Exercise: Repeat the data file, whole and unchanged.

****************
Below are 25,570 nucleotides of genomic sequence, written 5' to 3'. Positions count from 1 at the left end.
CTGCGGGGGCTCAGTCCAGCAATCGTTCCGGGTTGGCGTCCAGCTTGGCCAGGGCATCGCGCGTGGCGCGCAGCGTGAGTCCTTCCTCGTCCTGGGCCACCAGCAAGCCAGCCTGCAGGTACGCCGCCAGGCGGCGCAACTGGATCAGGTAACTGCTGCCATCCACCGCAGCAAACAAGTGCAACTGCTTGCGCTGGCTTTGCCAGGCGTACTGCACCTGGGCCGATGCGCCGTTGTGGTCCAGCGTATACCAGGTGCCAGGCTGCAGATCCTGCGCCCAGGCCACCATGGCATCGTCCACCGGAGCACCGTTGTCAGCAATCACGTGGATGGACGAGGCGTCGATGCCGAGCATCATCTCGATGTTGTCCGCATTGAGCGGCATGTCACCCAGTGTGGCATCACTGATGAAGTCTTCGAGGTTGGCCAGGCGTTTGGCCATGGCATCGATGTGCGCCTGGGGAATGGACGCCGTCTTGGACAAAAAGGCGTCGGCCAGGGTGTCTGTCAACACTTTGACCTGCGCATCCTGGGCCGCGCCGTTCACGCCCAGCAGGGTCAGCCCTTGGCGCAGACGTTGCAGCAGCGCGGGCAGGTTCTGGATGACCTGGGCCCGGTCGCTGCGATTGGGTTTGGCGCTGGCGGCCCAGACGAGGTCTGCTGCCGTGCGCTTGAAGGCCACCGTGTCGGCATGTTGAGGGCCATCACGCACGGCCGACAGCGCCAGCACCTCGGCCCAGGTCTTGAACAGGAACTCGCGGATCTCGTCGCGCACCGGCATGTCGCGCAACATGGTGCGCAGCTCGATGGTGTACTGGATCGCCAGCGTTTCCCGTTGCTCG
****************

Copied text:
Below are 25,570 nucleotides of genomic sequence, written 5' to 3'. Positions count from 1 at the left end.
CTGCGGGGGCTCAGTCCAGCAATCGTTCCGGGTTGGCGTCCAGCTTGGCCAGGGCATCGCGCGTGGCGCGCAGCGTGAGTCCTTCCTCGTCCTGGGCCACCAGCAAGCCAGCCTGCAGGTACGCCGCCAGGCGGCGCAACTGGATCAGGTAACTGCTGCCATCCACCGCAGCAAACAAGTGCAACTGCTTGCGCTGGCTTTGCCAGGCGTACTGCACCTGGGCCGATGCGCCGTTGTGGTCCAGCGTATACCAGGTGCCAGGCTGCAGATCCTGCGCCCAGGCCACCATGGCATCGTCCACCGGAGCACCGTTGTCAGCAATCACGTGGATGGACGAGGCGTCGATGCCGAGCATCATCTCGATGTTGTCCGCATTGAGCGGCATGTCACCCAGTGTGGCATCACTGATGAAGTCTTCGAGGTTGGCCAGGCGTTTGGCCATGGCATCGATGTGCGCCTGGGGAATGGACGCCGTCTTGGACAAAAAGGCGTCGGCCAGGGTGTCTGTCAACACTTTGACCTGCGCATCCTGGGCCGCGCCGTTCACGCCCAGCAGGGTCAGCCCTTGGCGCAGACGTTGCAGCAGCGCGGGCAGGTTCTGGATGACCTGGGCCCGGTCGCTGCGATTGGGTTTGGCGCTGGCGGCCCAGACGAGGTCTGCTGCCGTGCGCTTGAAGGCCACCGTGTCGGCATGTTGAGGGCCATCACGCACGGCCGACAGCGCCAGCACCTCGGCCCAGGTCTTGAACAGGAACTCGCGGATCTCGTCGCGCACCGGCATGTCGCGCAACATGGTGCGCAGCTCGATGGTGTACTGGATCGCCAGCGTTTCCCGTTGCTCG